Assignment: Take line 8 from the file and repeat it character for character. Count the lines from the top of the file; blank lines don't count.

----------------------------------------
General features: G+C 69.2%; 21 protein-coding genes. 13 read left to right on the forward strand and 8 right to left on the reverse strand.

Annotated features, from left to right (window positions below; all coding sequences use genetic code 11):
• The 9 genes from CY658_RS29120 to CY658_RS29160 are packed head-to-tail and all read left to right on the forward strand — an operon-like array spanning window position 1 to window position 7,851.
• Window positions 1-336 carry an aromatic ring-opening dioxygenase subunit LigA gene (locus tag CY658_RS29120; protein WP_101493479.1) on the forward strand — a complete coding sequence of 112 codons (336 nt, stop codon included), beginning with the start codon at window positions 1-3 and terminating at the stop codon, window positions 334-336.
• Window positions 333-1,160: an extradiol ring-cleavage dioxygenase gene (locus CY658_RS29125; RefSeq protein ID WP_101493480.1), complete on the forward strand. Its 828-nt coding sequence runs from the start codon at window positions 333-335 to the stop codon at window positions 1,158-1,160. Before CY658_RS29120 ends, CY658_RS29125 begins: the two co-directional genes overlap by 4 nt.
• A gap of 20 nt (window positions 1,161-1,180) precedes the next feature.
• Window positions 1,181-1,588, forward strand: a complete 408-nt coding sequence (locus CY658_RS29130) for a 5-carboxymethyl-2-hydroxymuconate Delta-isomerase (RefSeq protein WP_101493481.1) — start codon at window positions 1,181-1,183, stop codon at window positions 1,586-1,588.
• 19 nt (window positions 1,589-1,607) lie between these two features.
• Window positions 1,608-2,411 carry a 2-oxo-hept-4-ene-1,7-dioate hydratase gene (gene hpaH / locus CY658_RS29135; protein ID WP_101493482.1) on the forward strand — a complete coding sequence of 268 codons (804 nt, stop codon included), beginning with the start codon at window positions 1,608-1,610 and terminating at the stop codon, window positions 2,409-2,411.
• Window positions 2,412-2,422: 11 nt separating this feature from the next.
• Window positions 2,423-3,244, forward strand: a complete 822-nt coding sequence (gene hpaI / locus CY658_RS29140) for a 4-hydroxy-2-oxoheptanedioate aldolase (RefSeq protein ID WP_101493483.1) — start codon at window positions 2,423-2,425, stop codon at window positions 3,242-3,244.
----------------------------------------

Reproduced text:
• 19 nt (window positions 1,589-1,607) lie between these two features.